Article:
I’ll feel more comfortable talking about it in detail once I’m satisfied it’s a fully working model. My yardstick is pretty much if it’s too difficult to explain then it’s not simple enough to be fun. That and if it gives me a migraine trying to think of how to program it.

Mid-November Update

Hey guys,

Only a short update today, it’s been a difficult month. A friend got covid, my nephew got covid, a pet died, the list goes on. I’ve not been in a great space mentally, though I have at least gotten the majority of work done on that commission I mentioned last time that will be the last on my list.

I am eager to get back to coding again, once I have the capacity for it. I need my entire brain to make any semblance of progress. Turns out programming’s really hard, but I am getting there little by little, and I have friends who are able to help me when I get stuck.

On the plus side, time away has given me fresh eyes on what I’ve been working on for character attributes and stats. I think there’s a good amount of work here still yet to do in order to boil everything down to its most essential parts. I want there to be depth so that players can make their characters how they want, but not so much that it requires looking over screens full of numbers all the time. If anyone has some recommendations on simple but effective RPG systems, tabletop or videogames, feel free to post them; I can always do with more material to look at.

Mid-October Update

Hey guys,

Apologies for missing the last update, I was laid up with an inner ear problem (BPPV for those curious) and there wasn’t much I could do aside from sleep. I’m all fine now though, thankfully, but I’ve had to focus on other things: namely the last commission on my list. Here’s what it looks like so far. It wasn’t as monumental a task when I took it on; I only have 4-6 hours a day I can really work with these days. After it’s done though, I’ll be entirely without artistic obligations for the first time in basically ever, which will be a decent load off my mind. As we all know, I’m obligated to deliver more than that.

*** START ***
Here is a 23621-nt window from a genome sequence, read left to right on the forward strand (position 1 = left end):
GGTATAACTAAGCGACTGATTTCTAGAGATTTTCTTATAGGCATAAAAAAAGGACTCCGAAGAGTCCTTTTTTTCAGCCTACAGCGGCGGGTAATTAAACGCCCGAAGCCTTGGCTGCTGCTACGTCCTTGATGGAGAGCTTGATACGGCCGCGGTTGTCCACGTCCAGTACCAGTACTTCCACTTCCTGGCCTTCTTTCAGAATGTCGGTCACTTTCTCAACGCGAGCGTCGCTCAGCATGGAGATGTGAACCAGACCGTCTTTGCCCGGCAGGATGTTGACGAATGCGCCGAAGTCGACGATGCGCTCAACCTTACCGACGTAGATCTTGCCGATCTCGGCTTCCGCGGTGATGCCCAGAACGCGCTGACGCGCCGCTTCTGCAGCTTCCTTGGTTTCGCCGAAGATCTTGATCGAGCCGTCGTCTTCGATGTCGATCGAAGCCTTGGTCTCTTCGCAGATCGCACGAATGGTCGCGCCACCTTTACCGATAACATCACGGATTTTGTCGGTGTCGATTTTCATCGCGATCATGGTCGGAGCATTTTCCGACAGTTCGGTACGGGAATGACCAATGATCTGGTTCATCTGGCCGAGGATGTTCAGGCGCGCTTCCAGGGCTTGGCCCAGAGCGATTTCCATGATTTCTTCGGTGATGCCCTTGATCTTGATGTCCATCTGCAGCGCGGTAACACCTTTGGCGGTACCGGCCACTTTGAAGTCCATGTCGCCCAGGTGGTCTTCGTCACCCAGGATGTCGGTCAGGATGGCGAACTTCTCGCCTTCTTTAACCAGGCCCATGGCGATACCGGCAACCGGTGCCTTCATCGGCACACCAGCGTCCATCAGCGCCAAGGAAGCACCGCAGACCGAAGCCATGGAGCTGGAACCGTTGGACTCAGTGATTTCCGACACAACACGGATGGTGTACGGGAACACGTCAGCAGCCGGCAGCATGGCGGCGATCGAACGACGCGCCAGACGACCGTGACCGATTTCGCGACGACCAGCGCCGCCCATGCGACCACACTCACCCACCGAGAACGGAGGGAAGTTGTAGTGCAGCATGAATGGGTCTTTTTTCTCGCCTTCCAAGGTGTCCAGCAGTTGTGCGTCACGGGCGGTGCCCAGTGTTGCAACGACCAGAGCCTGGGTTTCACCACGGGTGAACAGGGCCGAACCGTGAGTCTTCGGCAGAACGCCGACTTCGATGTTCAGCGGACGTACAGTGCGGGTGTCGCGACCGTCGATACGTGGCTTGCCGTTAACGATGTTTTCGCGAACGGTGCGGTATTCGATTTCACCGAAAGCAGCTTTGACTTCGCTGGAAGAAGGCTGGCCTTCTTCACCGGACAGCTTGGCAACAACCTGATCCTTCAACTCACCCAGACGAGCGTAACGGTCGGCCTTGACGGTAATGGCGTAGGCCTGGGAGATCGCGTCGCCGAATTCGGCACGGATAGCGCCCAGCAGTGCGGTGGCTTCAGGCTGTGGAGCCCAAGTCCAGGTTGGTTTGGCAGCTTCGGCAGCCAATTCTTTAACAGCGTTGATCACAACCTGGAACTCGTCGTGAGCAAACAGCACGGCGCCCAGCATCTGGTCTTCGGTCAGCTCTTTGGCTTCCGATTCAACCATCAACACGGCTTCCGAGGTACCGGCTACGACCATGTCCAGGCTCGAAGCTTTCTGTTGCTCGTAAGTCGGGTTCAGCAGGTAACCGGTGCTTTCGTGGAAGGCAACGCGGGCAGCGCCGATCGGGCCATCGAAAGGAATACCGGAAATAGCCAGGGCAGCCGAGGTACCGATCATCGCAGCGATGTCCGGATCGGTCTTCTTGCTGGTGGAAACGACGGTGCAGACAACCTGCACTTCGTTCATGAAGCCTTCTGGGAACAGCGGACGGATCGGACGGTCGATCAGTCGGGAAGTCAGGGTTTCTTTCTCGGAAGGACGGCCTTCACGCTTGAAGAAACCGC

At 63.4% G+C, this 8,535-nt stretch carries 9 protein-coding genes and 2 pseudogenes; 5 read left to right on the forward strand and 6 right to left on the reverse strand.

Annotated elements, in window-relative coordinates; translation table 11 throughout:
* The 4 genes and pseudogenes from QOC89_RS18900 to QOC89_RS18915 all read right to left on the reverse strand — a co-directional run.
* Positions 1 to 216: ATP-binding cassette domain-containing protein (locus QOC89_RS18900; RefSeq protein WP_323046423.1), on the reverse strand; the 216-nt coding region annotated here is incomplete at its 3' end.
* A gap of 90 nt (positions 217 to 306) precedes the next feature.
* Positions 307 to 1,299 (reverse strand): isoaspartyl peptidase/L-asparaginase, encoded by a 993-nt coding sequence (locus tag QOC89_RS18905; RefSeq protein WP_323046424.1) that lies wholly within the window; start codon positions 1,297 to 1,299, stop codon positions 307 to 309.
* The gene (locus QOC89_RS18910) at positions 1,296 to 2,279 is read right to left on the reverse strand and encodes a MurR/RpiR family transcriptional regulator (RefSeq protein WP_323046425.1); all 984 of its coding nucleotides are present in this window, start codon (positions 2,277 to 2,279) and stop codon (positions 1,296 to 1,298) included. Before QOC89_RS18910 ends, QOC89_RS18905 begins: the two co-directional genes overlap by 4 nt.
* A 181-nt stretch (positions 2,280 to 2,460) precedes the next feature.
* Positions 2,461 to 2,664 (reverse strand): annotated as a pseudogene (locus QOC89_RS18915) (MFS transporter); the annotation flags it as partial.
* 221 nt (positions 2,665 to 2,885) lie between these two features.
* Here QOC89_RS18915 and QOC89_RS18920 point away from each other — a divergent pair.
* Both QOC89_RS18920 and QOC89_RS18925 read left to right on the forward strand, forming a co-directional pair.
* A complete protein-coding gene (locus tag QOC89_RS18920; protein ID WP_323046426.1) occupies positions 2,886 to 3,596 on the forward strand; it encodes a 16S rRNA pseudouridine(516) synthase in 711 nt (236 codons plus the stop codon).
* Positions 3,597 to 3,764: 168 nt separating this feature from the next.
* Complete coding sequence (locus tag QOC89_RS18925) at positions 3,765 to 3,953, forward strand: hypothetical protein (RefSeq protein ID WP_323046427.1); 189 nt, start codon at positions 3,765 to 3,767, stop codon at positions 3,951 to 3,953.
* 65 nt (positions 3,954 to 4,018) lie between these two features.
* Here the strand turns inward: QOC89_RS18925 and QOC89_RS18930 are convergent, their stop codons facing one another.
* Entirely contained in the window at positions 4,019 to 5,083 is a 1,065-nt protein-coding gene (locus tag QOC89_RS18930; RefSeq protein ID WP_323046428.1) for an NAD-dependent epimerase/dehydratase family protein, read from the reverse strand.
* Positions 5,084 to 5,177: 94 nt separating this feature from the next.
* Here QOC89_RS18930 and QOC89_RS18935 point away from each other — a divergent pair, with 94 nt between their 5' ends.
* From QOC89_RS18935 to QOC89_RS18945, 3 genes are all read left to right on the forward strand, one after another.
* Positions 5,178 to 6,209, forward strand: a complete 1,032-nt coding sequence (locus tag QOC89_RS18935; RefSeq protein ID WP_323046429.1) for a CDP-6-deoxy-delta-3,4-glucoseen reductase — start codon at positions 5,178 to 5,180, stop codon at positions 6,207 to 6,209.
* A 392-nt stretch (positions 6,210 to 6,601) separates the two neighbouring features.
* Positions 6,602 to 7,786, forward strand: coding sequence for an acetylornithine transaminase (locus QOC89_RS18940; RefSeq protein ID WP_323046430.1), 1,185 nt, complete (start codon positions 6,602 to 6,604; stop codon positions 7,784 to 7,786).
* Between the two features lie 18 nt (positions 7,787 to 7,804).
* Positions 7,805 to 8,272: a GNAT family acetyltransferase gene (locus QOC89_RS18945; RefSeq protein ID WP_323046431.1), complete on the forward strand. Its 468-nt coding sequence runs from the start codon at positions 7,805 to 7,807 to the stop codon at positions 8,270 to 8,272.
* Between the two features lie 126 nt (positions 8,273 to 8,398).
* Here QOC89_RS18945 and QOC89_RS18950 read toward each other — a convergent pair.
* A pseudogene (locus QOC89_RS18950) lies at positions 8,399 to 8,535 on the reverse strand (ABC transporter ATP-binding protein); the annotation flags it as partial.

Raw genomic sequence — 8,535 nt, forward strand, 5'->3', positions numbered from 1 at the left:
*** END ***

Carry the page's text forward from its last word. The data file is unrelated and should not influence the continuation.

Speaking of which, I think CS: Homestead is about halfway there to something playable. It’ll of course be an alpha, but there’s only a few more core pieces needed. It’s not going to blow anyone’s mind or socks off, but it will be something released; the first of many, I hope. I’ll be working on this picture a little while yet but once that’s done my time, such as it is, will be spent on this.

Until next time!

Mid-September Update

Hey guys,

I’m gradually figuring out the character generator for Homestead. My prototype had some problems built into it which required some rethinking, but I believe I’ve come to a good solution. The less wordful version is that I’ve managed a good chunk of progress by sitting down and having a good ponder, and I think all that remains is to finish up the rest of it before building something I can use to test it.